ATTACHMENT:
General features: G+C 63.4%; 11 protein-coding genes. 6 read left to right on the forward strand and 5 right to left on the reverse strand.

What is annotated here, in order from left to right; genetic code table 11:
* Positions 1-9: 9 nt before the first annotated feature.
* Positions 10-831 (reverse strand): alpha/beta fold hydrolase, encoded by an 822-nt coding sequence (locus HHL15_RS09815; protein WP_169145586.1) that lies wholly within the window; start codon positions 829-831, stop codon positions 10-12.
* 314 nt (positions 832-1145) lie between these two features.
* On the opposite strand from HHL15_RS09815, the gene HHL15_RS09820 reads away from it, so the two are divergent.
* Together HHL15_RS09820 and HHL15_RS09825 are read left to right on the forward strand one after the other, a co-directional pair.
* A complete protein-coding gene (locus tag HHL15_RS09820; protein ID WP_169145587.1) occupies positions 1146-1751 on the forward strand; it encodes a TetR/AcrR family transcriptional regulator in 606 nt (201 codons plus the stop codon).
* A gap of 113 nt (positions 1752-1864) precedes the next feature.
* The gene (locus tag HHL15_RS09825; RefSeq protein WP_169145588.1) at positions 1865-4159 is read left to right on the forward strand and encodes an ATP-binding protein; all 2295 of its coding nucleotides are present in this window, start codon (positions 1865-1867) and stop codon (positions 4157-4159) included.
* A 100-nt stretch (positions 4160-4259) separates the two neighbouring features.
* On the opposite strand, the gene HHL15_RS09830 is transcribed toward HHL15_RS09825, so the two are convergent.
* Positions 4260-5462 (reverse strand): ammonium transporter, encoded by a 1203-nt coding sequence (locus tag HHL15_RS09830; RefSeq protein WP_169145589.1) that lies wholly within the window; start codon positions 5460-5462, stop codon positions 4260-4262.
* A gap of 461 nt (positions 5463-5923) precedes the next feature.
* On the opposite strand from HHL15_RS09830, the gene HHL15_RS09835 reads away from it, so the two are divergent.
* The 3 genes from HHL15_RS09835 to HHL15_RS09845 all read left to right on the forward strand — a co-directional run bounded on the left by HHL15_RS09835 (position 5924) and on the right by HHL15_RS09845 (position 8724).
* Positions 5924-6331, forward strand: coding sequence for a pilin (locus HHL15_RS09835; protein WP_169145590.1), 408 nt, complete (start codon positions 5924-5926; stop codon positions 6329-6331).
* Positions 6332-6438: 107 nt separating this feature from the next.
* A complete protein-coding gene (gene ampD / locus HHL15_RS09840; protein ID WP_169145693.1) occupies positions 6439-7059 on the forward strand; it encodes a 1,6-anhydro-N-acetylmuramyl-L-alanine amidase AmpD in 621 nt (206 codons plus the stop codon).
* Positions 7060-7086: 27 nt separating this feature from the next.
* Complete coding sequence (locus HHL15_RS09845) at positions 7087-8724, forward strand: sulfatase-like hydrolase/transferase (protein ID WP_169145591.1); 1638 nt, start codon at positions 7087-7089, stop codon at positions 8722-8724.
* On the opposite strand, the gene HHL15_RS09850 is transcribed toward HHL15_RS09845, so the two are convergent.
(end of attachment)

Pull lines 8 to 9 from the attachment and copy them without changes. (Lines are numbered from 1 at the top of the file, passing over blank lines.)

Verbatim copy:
* A complete protein-coding gene (locus tag HHL15_RS09820; protein ID WP_169145587.1) occupies positions 1146-1751 on the forward strand; it encodes a TetR/AcrR family transcriptional regulator in 606 nt (201 codons plus the stop codon).
* A gap of 113 nt (positions 1752-1864) precedes the next feature.